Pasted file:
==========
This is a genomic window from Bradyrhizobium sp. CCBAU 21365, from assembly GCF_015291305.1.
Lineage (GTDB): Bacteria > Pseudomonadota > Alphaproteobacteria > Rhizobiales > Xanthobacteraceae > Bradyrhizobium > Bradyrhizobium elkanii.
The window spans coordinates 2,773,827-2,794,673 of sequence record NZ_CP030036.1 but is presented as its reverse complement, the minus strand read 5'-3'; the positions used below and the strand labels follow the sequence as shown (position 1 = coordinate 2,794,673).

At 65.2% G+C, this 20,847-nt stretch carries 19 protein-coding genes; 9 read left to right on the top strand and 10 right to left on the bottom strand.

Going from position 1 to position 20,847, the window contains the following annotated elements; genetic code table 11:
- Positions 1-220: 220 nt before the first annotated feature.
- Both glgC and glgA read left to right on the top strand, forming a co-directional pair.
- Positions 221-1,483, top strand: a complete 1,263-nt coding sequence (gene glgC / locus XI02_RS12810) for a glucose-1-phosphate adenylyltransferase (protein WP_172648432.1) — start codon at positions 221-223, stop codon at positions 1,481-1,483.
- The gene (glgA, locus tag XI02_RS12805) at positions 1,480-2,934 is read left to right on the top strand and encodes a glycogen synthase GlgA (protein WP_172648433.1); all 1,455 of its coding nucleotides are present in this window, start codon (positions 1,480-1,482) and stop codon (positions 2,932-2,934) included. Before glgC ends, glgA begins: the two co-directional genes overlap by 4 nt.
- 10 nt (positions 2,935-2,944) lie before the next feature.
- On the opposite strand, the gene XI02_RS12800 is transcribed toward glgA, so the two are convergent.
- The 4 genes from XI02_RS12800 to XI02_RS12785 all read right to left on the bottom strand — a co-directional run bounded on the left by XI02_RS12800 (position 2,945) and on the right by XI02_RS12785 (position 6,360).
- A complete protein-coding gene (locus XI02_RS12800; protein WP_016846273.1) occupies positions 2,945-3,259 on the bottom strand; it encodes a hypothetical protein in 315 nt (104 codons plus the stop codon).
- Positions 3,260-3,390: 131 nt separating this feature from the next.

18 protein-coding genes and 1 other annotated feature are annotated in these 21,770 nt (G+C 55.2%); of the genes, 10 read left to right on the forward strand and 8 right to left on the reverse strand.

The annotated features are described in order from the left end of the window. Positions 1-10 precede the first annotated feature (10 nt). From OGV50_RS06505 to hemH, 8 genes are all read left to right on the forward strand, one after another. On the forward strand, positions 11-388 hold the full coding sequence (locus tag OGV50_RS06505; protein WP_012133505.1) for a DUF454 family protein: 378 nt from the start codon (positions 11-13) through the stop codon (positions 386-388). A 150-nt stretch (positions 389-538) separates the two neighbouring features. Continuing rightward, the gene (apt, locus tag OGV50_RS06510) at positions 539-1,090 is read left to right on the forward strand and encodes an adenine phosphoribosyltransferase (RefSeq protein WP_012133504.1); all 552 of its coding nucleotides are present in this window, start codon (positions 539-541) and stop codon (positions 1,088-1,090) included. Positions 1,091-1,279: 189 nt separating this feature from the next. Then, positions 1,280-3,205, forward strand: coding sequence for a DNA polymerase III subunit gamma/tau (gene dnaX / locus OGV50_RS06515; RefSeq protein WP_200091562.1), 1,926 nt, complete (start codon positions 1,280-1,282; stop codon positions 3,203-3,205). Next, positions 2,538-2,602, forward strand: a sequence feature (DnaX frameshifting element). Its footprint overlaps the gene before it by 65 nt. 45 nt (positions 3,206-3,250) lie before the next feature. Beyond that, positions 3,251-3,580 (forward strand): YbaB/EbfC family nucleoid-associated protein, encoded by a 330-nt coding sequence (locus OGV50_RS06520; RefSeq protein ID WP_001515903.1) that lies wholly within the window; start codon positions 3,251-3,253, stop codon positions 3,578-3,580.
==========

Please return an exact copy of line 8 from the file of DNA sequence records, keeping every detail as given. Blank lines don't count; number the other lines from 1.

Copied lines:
- Positions 221-1,483, top strand: a complete 1,263-nt coding sequence (gene glgC / locus XI02_RS12810) for a glucose-1-phosphate adenylyltransferase (protein WP_172648432.1) — start codon at positions 221-223, stop codon at positions 1,481-1,483.